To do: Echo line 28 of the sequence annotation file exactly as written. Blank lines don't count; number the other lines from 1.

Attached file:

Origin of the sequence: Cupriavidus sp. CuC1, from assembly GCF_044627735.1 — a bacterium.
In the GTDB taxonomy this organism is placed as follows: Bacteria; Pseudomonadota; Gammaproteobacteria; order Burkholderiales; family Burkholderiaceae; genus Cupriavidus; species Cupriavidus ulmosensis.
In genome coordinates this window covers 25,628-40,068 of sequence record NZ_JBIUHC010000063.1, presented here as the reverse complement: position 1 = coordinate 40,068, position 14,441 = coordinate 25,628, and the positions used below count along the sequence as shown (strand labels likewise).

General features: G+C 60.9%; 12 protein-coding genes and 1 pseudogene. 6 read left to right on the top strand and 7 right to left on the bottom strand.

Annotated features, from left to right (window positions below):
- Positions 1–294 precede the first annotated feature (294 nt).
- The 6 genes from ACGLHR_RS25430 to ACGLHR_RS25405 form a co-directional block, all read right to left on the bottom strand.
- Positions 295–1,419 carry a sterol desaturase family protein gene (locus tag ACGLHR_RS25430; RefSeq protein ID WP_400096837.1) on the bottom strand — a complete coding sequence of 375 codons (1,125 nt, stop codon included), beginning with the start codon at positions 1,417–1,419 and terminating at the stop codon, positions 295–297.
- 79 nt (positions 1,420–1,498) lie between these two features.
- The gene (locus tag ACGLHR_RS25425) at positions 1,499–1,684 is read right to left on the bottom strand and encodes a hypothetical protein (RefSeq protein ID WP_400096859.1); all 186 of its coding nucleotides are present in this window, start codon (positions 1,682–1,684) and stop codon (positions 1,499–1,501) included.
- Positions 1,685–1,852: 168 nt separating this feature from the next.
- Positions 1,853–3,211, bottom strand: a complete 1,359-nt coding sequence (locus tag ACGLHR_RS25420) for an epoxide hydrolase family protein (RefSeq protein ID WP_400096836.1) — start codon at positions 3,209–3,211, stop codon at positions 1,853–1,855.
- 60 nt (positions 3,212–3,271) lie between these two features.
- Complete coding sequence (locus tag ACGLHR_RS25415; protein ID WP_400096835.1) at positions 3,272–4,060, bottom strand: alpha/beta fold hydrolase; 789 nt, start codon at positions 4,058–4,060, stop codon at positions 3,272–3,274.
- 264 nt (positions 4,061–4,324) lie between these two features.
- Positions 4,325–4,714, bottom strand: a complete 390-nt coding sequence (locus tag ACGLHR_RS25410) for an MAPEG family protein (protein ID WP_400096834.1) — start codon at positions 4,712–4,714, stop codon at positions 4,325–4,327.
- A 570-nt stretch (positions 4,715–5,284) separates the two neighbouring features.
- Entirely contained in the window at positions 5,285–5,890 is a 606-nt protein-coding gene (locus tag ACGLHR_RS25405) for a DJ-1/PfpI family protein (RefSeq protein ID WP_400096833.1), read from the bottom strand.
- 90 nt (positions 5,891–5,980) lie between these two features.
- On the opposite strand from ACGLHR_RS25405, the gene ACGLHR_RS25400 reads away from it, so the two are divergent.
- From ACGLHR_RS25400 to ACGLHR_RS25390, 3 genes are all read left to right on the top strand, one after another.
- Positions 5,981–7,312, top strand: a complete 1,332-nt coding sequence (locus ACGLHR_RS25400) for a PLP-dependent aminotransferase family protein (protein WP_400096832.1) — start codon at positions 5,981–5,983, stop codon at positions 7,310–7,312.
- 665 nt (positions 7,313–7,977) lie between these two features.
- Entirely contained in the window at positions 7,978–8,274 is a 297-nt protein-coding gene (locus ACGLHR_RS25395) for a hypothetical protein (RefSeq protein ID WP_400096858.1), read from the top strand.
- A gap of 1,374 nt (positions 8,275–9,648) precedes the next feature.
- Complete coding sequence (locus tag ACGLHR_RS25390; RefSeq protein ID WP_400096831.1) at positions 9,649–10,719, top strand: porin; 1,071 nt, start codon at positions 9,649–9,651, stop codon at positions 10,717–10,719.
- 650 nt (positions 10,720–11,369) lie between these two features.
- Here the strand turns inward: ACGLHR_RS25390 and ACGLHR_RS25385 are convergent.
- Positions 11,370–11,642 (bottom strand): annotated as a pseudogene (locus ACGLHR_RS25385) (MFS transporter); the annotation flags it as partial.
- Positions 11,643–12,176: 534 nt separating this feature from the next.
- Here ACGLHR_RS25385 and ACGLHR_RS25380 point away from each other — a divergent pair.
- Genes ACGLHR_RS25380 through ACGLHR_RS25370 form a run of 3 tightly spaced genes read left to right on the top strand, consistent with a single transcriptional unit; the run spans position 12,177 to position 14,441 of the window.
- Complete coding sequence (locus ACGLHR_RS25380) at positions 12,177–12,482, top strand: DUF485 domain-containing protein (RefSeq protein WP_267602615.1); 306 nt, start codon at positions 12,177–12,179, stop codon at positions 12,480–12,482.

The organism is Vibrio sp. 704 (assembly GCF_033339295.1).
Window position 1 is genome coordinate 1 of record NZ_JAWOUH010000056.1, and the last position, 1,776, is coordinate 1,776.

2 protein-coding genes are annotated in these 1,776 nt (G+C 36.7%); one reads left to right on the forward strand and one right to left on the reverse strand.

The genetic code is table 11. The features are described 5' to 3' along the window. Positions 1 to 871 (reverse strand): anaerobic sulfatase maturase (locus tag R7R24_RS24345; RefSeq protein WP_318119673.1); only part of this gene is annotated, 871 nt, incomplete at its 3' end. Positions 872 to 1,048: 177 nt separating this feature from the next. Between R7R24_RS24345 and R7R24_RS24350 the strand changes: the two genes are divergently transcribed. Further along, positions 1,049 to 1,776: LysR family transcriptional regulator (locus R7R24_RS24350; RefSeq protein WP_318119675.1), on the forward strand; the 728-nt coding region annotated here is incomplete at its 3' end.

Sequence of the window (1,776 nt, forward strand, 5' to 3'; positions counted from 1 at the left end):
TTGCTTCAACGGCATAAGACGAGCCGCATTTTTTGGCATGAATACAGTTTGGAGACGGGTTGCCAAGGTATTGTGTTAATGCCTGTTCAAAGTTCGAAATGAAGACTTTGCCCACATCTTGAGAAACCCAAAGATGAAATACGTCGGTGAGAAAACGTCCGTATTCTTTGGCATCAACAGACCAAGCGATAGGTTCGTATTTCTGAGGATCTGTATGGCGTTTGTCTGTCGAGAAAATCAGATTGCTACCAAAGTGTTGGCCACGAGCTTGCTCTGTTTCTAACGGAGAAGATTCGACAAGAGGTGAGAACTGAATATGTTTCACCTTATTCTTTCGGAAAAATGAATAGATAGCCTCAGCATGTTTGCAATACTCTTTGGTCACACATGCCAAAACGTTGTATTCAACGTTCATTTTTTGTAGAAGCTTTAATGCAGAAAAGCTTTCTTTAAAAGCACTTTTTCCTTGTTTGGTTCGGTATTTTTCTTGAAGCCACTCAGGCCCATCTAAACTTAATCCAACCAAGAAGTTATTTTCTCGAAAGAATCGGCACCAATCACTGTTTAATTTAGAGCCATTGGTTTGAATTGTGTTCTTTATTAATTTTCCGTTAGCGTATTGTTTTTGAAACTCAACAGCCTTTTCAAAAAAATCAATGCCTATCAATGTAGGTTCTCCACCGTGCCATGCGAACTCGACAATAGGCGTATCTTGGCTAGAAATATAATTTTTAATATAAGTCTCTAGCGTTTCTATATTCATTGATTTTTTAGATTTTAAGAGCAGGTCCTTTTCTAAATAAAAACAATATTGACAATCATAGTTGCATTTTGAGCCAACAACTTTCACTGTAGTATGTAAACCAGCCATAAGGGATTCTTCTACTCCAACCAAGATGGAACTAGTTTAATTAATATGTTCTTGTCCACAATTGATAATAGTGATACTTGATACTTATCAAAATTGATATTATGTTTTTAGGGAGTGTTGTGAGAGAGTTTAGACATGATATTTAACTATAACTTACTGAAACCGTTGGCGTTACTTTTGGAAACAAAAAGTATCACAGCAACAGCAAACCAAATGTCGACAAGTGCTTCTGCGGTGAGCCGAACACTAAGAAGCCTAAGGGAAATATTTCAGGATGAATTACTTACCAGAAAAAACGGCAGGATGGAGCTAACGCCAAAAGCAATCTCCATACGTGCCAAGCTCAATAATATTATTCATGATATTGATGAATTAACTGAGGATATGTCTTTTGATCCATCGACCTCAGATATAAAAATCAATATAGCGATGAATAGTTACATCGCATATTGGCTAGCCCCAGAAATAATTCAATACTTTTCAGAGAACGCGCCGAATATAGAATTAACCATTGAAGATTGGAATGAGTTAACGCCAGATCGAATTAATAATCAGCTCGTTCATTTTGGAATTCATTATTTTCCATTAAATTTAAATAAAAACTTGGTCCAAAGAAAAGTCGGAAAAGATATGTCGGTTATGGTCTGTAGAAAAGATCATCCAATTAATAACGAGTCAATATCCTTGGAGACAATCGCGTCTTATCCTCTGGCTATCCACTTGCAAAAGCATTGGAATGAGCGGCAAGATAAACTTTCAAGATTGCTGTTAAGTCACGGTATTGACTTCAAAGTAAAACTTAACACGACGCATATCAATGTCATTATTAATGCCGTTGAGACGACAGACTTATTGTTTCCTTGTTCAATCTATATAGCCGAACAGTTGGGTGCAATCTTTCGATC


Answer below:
- Here the strand turns inward: ACGLHR_RS25390 and ACGLHR_RS25385 are convergent.